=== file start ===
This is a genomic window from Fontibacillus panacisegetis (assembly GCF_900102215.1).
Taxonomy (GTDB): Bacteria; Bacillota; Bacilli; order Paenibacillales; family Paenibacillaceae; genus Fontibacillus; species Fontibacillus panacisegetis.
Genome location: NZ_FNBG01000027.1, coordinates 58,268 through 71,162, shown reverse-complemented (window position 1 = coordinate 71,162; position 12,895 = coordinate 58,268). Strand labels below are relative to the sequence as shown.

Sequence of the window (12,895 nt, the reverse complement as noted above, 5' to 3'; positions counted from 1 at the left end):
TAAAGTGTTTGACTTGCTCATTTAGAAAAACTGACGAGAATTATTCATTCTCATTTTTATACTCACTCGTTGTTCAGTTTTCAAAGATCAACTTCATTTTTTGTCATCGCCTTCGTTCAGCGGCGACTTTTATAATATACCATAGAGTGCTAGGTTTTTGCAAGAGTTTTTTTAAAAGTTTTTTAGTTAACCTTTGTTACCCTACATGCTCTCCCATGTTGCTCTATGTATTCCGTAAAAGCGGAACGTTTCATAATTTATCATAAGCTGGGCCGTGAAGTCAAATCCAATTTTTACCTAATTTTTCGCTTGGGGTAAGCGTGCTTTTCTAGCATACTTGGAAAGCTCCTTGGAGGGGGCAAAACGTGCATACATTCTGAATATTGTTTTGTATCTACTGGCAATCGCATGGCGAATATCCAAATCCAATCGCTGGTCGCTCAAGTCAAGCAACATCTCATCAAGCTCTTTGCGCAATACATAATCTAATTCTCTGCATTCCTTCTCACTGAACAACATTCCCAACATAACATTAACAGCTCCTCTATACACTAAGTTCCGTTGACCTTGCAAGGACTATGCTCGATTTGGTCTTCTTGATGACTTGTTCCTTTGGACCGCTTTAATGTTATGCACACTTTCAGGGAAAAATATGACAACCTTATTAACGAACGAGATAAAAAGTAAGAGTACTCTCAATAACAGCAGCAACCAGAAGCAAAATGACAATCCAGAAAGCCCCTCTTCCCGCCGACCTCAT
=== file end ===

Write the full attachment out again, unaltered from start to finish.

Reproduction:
This is a genomic window from Fontibacillus panacisegetis (assembly GCF_900102215.1).
Taxonomy (GTDB): Bacteria; Bacillota; Bacilli; order Paenibacillales; family Paenibacillaceae; genus Fontibacillus; species Fontibacillus panacisegetis.
Genome location: NZ_FNBG01000027.1, coordinates 58,268 through 71,162, shown reverse-complemented (window position 1 = coordinate 71,162; position 12,895 = coordinate 58,268). Strand labels below are relative to the sequence as shown.

Sequence of the window (12,895 nt, the reverse complement as noted above, 5' to 3'; positions counted from 1 at the left end):
TAAAGTGTTTGACTTGCTCATTTAGAAAAACTGACGAGAATTATTCATTCTCATTTTTATACTCACTCGTTGTTCAGTTTTCAAAGATCAACTTCATTTTTTGTCATCGCCTTCGTTCAGCGGCGACTTTTATAATATACCATAGAGTGCTAGGTTTTTGCAAGAGTTTTTTTAAAAGTTTTTTAGTTAACCTTTGTTACCCTACATGCTCTCCCATGTTGCTCTATGTATTCCGTAAAAGCGGAACGTTTCATAATTTATCATAAGCTGGGCCGTGAAGTCAAATCCAATTTTTACCTAATTTTTCGCTTGGGGTAAGCGTGCTTTTCTAGCATACTTGGAAAGCTCCTTGGAGGGGGCAAAACGTGCATACATTCTGAATATTGTTTTGTATCTACTGGCAATCGCATGGCGAATATCCAAATCCAATCGCTGGTCGCTCAAGTCAAGCAACATCTCATCAAGCTCTTTGCGCAATACATAATCTAATTCTCTGCATTCCTTCTCACTGAACAACATTCCCAACATAACATTAACAGCTCCTCTATACACTAAGTTCCGTTGACCTTGCAAGGACTATGCTCGATTTGGTCTTCTTGATGACTTGTTCCTTTGGACCGCTTTAATGTTATGCACACTTTCAGGGAAAAATATGACAACCTTATTAACGAACGAGATAAAAAGTAAGAGTACTCTCAATAACAGCAGCAACCAGAAGCAAAATGACAATCCAGAAAGCCCCTCTTCCCGCCGACCTCAT